When Gentlemen Prepared For War

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It was in Germany in 1902 that he began to reflect on the need for American preparedness, when, as a military observer, he stood beside the Kaiser and watched the field maneuvers of the German Army. That magnificently formidable machine might some clay become a threat to the world, as his fellow observer, the old English marshal Lord Roberts, remarked to him. But Wood knew the absurd impossibility of trying to create any American equivalent. What he conceived of was the formation of a citizen army, a vast, trained reserve on the Swiss model, militarily efficient yet not militaristic.

For years he tried to make his laggard countrymen aware of the need of increased national defense. He talked preparedness night and day. He wrote articles and gave interviews. He spoke to clubs and colleges all over the country. He encouraged the formation of preparedness groups like the National Security League and the American Defense Society. When clouds were gathering over Mexico in 1913, and German officers in their messes were drinking toasts to the Day, Wood took a first practical step by setting up two small summer camps for college students. Through such camps, he felt, young men would not only receive.an introduction to army life, but—more importantly—would become concerned with the problem of national defense.

At Gettysburg, Pennsylvania, and Monterey, California, 222 students from ninety colleges spent five weeks at their own expense, drilling, parading, firing on the range, and finally—after a sham battle lasting a week—making a sixty-five-mile forced march. The camps were endorsed by educators as well-known as ex-President Eliot and President Lowell of Harvard, President Hibben of Princeton, and President Hadley of Yale. Even the pacific Wilson gave his approval. In 1914 three times as many students enrolled, and additional camps were held at Ludington, Michigan; Asheville, North Carolina; and Burlington, Vermont.

By the time of the sinking of the Lusitania most Americans had begun to reconcile themselves to the need for increased military preparedness, and an articulate minority demanded the entry of the United States on the side of the Allies. Sternly voluble spokesman for the war hawks was Theodore Roosevelt, who felt that after the loss of so many American lives on the Lusitania it was “inconceivable we should refrain from action.” Increasing numbers of venturesome Americans had drifted north to join the Canadian Army. Others like Henry Beston, Robert Hillyer, and John Dos Passos were paying their passage across the ocean to serve as volunteer ambulance drivers with the French.

Two days after the Lusitania went down, a group of fifteen romantically indignant young Harvard graduates—among them Theodore Roosevelt, Jr., Hamilton Fish, Jr., Elihu Root, Jr., and Robert Bacon, Jr., son of the former U.S. Ambassador to France—met in New York and sent a telegram to President Wilson demanding that adequate military measures, “however serious,” be taken. But Wilson, engaged in dispatching notes to the Imperial German Government, still did not consider preparedness a pressing question. Young Ted Roosevelt and two others then approached General Wood to ask if he would hold a summer camp, along the lines of the student camps, for business and professional men who wanted military training. They thought they could produce at least one hundred volunteers. Wood was enthusiastic. He promised to hold such a camp at Plattsburg in August if even twenty-five men should enroll.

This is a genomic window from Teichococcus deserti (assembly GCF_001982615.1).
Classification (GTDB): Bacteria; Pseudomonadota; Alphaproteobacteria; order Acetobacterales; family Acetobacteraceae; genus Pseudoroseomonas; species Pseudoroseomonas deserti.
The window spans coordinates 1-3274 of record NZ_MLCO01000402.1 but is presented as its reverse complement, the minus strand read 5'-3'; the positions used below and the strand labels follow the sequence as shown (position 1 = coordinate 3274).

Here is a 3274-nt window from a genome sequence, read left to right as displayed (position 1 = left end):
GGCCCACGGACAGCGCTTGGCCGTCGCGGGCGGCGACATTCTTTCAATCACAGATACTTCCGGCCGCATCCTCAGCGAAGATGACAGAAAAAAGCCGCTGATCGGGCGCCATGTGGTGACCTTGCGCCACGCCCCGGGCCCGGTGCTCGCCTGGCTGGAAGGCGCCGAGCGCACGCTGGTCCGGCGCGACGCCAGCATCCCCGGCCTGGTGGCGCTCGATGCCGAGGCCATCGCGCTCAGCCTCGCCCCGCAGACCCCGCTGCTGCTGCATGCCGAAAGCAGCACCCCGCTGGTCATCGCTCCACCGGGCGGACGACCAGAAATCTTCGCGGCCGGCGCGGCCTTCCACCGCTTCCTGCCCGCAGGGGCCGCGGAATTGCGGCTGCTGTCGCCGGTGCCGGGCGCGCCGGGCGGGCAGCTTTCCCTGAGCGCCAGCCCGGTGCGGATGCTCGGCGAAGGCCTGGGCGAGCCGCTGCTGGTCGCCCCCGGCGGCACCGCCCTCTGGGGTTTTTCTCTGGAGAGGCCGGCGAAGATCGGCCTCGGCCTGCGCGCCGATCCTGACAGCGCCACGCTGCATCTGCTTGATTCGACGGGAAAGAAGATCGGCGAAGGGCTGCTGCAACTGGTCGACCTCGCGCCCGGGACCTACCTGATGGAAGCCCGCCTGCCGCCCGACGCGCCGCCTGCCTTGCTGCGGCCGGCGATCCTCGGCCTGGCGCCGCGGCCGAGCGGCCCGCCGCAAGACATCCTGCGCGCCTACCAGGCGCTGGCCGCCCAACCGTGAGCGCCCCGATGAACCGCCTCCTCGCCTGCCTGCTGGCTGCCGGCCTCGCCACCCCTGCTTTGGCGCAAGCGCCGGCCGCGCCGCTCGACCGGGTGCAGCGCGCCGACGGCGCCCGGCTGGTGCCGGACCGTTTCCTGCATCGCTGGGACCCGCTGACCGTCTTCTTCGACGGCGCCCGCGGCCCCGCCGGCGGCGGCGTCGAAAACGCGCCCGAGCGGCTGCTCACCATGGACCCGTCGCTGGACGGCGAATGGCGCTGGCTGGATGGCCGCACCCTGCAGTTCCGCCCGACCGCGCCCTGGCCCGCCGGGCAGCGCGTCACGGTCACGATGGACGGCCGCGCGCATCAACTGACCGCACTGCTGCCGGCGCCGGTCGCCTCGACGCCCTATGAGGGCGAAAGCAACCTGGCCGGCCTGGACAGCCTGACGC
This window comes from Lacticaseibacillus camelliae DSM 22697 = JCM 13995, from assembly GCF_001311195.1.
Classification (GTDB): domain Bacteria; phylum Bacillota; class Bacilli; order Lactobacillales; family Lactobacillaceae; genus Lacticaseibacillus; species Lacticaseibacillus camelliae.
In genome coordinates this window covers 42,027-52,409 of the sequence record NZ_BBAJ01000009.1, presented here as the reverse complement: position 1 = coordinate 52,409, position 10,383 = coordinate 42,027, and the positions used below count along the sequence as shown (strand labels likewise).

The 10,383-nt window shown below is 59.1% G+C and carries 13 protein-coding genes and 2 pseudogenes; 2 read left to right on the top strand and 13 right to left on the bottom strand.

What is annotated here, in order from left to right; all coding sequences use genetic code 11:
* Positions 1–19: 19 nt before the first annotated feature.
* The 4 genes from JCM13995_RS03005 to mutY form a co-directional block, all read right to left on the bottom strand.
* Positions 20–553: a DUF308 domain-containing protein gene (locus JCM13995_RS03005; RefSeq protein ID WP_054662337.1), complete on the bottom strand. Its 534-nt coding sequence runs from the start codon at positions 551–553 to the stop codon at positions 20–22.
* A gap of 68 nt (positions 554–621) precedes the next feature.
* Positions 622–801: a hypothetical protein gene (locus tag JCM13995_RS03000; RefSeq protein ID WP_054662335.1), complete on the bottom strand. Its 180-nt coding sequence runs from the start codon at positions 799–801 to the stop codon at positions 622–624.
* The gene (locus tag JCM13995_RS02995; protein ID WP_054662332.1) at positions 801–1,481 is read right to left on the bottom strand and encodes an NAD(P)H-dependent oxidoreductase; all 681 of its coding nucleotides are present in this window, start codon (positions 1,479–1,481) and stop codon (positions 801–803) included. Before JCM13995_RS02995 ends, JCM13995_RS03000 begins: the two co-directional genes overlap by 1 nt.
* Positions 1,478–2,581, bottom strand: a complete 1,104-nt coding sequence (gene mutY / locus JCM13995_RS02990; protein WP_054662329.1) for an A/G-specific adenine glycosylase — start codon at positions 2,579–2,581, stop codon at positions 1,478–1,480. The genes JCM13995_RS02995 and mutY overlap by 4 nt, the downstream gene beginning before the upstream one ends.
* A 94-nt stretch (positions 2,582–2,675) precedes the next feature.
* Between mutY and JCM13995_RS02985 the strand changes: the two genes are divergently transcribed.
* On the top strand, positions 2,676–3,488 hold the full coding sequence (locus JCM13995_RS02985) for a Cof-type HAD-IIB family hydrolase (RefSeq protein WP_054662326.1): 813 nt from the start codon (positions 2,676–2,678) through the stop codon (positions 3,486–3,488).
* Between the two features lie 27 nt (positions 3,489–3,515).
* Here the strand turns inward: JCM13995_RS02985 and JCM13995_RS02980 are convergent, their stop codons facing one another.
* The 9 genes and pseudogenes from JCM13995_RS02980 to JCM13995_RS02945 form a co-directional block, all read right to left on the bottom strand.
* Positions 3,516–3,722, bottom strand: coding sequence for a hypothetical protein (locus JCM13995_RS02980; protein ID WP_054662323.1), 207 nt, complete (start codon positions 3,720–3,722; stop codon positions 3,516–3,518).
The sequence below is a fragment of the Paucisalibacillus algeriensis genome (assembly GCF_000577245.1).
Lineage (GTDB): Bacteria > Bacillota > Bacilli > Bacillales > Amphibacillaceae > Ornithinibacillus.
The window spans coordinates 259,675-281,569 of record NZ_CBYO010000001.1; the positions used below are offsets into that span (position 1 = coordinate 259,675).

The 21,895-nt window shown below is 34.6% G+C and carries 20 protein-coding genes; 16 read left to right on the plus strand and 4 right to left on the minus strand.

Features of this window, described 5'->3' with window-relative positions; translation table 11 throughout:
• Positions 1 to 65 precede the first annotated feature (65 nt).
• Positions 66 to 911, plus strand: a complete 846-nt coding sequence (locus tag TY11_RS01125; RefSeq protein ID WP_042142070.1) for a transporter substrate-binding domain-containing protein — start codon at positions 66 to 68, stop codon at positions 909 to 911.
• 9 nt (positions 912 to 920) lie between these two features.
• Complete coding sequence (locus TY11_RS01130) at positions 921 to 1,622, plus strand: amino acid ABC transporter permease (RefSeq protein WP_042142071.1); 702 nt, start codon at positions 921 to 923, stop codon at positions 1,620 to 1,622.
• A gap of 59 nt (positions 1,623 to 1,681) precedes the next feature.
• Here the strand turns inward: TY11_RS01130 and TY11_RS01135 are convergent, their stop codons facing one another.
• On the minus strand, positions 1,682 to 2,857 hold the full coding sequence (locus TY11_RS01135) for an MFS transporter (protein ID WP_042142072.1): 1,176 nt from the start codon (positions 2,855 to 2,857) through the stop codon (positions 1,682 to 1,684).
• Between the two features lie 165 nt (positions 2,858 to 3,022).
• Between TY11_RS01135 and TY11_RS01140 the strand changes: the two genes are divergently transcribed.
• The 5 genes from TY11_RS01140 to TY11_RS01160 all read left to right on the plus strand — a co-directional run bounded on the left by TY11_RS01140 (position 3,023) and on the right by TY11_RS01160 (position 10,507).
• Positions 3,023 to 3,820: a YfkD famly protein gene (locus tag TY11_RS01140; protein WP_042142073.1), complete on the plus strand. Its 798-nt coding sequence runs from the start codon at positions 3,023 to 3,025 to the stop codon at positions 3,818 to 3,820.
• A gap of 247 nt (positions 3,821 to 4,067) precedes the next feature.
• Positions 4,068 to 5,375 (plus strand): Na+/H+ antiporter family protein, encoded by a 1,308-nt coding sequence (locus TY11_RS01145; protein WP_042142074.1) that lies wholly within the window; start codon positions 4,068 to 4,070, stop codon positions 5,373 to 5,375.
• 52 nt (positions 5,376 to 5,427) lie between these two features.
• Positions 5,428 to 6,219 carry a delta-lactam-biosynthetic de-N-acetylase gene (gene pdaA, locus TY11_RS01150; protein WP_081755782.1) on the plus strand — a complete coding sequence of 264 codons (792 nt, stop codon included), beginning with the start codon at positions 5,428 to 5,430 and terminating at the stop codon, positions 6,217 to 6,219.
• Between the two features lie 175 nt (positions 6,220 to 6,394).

Young Roosevelt and his friends—who later formalized and expanded their impromptu organization as the Military Training Camps Association—sent out over 15,000 applications to a selected group of businessmen, bankers, lawyers, doctors, college professors, and sportsmen. At first the response was slow, with only two or three applications a day coming in, but after Wood addressed a large group at the Harvard Club of New York in June there was a rush to apply. By August over a thousand had enrolled, and 1,300 were on hand for the camp’s opening on August 10.

No funds for the new venture were forthcoming from the War Department. The recruits paid their own way—thirty dollars, which included the cost of the cotton uniform. Wood had to raise extra money to take care of such necessary amenities as screens for the mess halls. Bernard Baruch gave $10,000 and persuaded others to contribute. Wood took particular pains in the selection of his training officers. All of them were West Pointers, under the command of Major Halstead Dorey. The sergeants and the corporals were old-line army noncoms.

On the evening of August 9,1915, the Business Men’s Camp Special pulled out of Grand Central Station for Plattsburg. About half those aboard had bought their uniforms in advance and were already wearing them with all the awkward self-consciousness of recruits. Officially, these somewhat overweight men, most of them in their late thirties and early forties, were motivated by undiluted patriotism and the spirit of selfsacrifice. Actually, they felt they were off on a great adventure. To them the ponderously styled United States Military Instruction Camp—known more familiarly and readily as the Business Men’s Camp—was a chance to learn man’s oldest trade, to say nothing of allowing them to leave the world of banks and offices behind with full public approval. Also there was the tacit understanding that if America should enter the war, camp attendance would be the first step toward a commission.